Retailer ditches plastic punnets and best-before dates while Scotland gets its first plastic-free grocer. By Nick Hughes.
One month into 2019 and plastic still dominates the sustainability agenda. With the majority of initiatives focused on switching to more sustainable packaging alternatives, Marks & Spencer has taken a more retro step by introducing trained greengrocers into its Tolworth store in a trial in which the retailer will launch 90 lines of loose fruit and vegetables.
Greengrocers will be on hand to help customers pick and weigh produce ranging from hard fruit and veg such as potatoes and bananas, to more perishable items such as soft fruits and berries, which customers can take home in compostable punnets (because no plastic initiative would be complete without them!). Best-before labels have also been removed to encourage customers to rely on their senses rather than a label to decide when produce is past its best.
For those that don’t trust their nose, the greengrocers will provide tips on how best to preserve fresh produce and prevent food waste at home. M&S has also committed to launching additional lines of loose produce and more sustainable alternatives to plastic in every UK store, which it estimates could save 580 tonnes of plastic waste over the next two years.
On a smaller scale, but no less ambitious, January saw the opening of Scotland’s first dedicated plastic-free grocery store. Shoppers at the Refillery in Edinburgh are encouraged to bring their own containers and fill them up with store cupboard staples such as pasta, rice and cereals. Fresh produce such as eggs, fruits, vegetables and fresh bread are also on sale at the store, which prioritises ethical and eco-friendly products. Detergents, beeswax wraps, shampoos and even toothpaste in a jar are among the products on sale and free from disposable packaging. The founder, Kelly Wright, says she wants to offer a “streamlined, ethical shopping experience” and do the hard work for customers when it comes to looking after the planet.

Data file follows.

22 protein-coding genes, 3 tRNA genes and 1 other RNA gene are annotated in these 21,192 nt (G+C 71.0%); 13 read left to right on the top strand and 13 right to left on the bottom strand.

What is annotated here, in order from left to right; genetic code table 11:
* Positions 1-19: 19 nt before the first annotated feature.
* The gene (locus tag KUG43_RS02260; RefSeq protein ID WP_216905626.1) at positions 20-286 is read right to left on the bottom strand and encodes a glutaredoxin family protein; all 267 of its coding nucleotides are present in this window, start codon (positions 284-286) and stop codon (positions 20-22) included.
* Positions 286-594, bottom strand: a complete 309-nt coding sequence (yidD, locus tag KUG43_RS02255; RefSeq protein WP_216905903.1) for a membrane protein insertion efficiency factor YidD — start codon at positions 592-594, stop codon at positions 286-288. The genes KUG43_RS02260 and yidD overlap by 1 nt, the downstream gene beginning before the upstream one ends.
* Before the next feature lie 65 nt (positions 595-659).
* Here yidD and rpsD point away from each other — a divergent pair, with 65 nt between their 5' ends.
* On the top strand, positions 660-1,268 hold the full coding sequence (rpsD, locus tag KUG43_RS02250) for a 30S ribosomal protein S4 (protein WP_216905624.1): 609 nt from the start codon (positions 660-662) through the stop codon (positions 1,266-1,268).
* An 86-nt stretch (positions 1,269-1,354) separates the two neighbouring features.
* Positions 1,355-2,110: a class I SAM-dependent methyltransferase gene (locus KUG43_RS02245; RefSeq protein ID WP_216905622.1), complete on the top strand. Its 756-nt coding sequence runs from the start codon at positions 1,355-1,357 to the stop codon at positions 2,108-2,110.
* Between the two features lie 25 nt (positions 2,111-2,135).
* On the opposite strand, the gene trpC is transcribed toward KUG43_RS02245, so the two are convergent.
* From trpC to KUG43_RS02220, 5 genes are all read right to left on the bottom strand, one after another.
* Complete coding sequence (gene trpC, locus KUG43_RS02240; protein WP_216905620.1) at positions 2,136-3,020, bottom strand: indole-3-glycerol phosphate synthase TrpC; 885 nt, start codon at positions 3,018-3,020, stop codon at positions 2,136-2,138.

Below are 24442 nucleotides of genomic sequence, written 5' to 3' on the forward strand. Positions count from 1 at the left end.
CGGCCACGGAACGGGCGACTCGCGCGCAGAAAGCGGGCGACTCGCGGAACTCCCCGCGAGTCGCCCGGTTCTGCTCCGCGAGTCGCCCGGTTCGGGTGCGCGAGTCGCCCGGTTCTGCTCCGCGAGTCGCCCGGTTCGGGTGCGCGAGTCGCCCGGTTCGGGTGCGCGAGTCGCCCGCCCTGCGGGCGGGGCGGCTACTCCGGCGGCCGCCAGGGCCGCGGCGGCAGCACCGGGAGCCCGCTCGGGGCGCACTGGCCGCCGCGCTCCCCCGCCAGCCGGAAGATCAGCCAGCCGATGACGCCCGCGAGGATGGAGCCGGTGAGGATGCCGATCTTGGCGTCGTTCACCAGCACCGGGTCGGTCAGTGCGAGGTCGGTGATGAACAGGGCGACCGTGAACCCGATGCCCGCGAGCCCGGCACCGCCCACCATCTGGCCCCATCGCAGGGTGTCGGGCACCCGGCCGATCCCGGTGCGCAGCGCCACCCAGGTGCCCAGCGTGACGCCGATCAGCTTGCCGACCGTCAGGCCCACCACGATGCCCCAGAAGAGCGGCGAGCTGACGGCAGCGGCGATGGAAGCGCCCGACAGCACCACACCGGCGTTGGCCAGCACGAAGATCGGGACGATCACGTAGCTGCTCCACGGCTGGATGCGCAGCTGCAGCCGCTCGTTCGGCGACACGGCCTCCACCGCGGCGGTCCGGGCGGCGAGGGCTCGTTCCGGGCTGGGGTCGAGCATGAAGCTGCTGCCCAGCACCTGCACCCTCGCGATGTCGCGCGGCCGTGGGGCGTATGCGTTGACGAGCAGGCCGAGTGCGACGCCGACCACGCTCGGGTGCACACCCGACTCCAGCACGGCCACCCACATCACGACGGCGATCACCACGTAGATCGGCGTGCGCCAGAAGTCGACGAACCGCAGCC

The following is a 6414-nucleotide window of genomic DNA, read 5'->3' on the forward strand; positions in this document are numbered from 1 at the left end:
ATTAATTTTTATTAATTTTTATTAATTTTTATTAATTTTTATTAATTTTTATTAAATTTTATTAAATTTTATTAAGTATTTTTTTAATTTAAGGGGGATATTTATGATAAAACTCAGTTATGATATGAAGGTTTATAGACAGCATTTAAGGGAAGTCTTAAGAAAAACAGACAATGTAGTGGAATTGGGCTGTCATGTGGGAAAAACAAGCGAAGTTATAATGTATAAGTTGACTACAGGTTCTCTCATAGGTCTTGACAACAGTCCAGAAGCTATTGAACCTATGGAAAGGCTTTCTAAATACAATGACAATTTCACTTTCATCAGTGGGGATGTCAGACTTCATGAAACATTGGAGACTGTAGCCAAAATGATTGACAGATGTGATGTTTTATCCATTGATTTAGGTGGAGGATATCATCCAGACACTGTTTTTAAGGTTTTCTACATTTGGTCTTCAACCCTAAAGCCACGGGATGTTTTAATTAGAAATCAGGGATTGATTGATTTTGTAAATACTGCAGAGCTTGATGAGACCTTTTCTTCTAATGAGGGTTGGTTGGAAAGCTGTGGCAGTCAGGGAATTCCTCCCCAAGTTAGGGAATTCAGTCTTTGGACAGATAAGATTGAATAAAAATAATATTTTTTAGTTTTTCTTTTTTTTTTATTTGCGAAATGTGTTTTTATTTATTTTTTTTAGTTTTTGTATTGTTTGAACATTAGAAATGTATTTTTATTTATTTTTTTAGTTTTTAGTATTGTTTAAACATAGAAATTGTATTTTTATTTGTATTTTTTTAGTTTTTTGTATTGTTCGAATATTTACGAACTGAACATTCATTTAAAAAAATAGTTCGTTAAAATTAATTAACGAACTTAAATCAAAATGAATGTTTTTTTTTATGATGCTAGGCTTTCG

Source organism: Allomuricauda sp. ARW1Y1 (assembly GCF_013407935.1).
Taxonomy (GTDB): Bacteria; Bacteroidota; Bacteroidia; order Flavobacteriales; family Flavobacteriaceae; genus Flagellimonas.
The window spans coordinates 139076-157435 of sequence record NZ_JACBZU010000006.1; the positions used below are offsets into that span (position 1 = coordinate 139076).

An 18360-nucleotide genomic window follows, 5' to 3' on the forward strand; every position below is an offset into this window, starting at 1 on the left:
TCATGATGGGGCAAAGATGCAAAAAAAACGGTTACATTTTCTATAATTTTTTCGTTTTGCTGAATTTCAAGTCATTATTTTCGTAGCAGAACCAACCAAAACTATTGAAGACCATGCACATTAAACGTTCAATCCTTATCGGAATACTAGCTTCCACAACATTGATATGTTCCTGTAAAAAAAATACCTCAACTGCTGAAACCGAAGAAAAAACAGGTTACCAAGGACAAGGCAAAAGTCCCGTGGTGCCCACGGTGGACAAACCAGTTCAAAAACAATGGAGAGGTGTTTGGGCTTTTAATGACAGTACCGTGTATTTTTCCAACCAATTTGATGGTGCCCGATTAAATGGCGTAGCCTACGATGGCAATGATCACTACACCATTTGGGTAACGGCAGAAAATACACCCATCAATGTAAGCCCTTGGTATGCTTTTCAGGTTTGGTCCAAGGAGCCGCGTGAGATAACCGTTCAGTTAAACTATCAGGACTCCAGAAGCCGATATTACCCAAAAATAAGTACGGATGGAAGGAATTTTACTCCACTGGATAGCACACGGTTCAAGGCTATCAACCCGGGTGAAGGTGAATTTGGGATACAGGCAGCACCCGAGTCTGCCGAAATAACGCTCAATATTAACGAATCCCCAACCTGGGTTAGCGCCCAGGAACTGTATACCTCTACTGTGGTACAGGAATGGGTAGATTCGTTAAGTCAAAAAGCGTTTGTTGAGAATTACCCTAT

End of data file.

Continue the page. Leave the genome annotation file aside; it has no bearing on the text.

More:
Around 400 miles south of the Refillery, packaging is also on the agenda in London’s financial district. Canary Wharf Group has partnered with the packaging rewards app Helpful to boost levels of packaging reuse and recycling across the estate. The app will enable people visiting and working in Canary Wharf to scan their plastic waste, be it a coffee cup or drinks bottle, on their mobile phone and receive immediate feedback telling them exactly where they will be able to recycle or reuse the plastic.
In return, they will receive a virtual reward “coin”, redeemable via QR codes, which they can spend at participating retailers. The scheme is the first time that Helpful has been able to incorporate rewards for reuse as well as recycling on a large scale into its app.
And finally, in the latest example of a successful food redistribution collaboration, Fowler Welch and Fareshare have announced that in partnership they have saved more than 2m meals from being wasted since 2016. The haulage firm helps customers redistribute their surplus food to charity by allowing them to add surplus food onto their usual collection. FareShare redistributes the food to organisations such as domestic violence refuges, school breakfast clubs and homeless shelters, helping to feed an estimated 17,000 people every week. A recent expansion of the partnership has enabled Fareshare to bring 37 new suppliers into its redistribution network.